Tax Law Updates

July 2019

In PLR 201921004 (Dec. 11, 2018), a taxpayer established multiple trusts, one for each of his grandchildren. Under each trust, distributions could be made to the grandchild beneficiary as the trustees determined. When the grandchild reached age 30, the trust was to terminate. If the grandchild died before age 30, the trust property was payable to his issue, otherwise divided among all of the taxpayer’s grandchildren then living.

June 2019

The Treasury Department has issued REG-117062-18 (April 29, 2019) to amend regulations relating to electing small business trusts (ESBTs) that are grantor trusts deemed owned (in whole or in part) by nonresident aliens.

May 2019

A recent Tax Court case disallowed a deduction claimed by a taxpayer on her income tax return for estate tax attributable to certain distributions from retirement plans and annuities.  Under Code Section 691(c), the recipient of IRD (income in respect of a decedent) is allowed an income tax deduction equal to the amount of the federal estate tax attributable to the IRD.  However, the taxpayer could not show that that the distributions she received had been taxable in her husband’s or father-in-law’s estates, and therefore the Court held the deduction was improper.


Proposed Regulations have been published regarding certain life insurance transfers and the so-called “transfer for value” rule.  Code Section 6050Y imposes reporting requirements for certain sales of life insurance contracts.  The IRS has now issued proposed regulations under that Section and Code Section 101 that detail how and when to make the necessary filings relating to “reportable policy sales” and payments of “reportable death benefits.”

April 2019

Revenue Procedure 2019-12 clarifies the deductibility of contributions made by businesses to charities when the business expects a state or local tax credit in return for the contribution. The safe harbor applies to C corporations and to pass-through entities that are separate taxpayers operating a trade or business.


In US v Ringling et al (US District Court, South Dakota,2/21/2019), the government sought a judgment against each of the decedent’s three daughters and grandson for payment of unpaid federal estate tax, as well as penalties and interest, under Code Section 6324(a)(2). The Court upheld the government’s motion for summary judgment, holding that (1) the estate tax was not paid when due and (2) the beneficiaries received property that was included in the gross estate. As a result, the beneficiaries were liable for the unpaid portion of the estate’s liability under Code Section 6324(a).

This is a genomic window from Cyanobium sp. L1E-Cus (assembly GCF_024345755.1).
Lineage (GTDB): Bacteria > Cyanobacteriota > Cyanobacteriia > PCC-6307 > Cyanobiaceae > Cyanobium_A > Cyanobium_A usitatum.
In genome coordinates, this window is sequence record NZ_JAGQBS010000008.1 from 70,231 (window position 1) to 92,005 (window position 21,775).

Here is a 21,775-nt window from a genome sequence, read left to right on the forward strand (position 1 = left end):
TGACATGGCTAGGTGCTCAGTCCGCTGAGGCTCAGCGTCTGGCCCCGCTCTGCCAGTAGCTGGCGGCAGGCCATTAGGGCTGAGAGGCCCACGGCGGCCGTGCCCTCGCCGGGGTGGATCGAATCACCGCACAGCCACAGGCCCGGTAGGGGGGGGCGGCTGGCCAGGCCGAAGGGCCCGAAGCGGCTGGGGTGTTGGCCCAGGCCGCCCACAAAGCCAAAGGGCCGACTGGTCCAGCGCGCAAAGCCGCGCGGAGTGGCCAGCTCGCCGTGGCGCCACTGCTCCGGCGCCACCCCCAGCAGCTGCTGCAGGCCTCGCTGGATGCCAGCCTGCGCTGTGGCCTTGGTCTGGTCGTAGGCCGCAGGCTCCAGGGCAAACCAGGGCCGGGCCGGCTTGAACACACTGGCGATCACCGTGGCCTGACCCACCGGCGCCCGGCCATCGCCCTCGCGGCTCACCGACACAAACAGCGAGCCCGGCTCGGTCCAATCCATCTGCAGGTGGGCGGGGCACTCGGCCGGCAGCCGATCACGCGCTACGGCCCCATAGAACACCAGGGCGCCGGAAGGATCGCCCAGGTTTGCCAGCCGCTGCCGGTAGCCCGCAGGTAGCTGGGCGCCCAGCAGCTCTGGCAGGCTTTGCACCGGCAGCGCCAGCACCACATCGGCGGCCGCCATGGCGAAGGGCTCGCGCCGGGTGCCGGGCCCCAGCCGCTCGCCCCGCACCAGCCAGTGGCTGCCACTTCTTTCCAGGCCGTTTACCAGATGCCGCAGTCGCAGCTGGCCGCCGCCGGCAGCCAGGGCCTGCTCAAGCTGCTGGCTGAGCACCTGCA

March 2019

The Supreme Court has agreed to hear an important case on state income tax issues, nexus and trust residency. In Kimberly Rice Kaestner 1992 Family Trust v. North Carolina Department of Revenue, a North Carolina state court held for the taxpayer that it was unconstitutional for the state to tax trust income solely because trust beneficiaries were residents of the state. North Carolina has appealed and the Supreme Court granted certiorari, noting that while four state courts have allowed a state to tax a trust solely because of the residency of its beneficiaries, five states have held such tax violates due process.


In PLR 201845014 the IRS approved a “sprinkling” charitable remainder trust where the unitrust payment was paid to the grantor (or his spouse following his death) and to charities, in a proportion determined by the independent trustee. This PLR is interesting in that it shows how retaining certain powers that render a gift incomplete can provide flexibility: there are no completed gifts (and related deductions) until distributions are actually made.


In PLR 201901005 (Feb. 4. 2019), disclaimers made by a trustee and family allowed a surviving spouse to receive an IRA that otherwise would have been payable to her husband’s revocable trust. The IRS confirmed that under the applicable rules of Section 408, the taxpayer would be treated as having acquired the IRA directly from her spouse and she was eligible to roll it over to her own IRA, within 60 days of the distribution without including the distribution in her own gross income.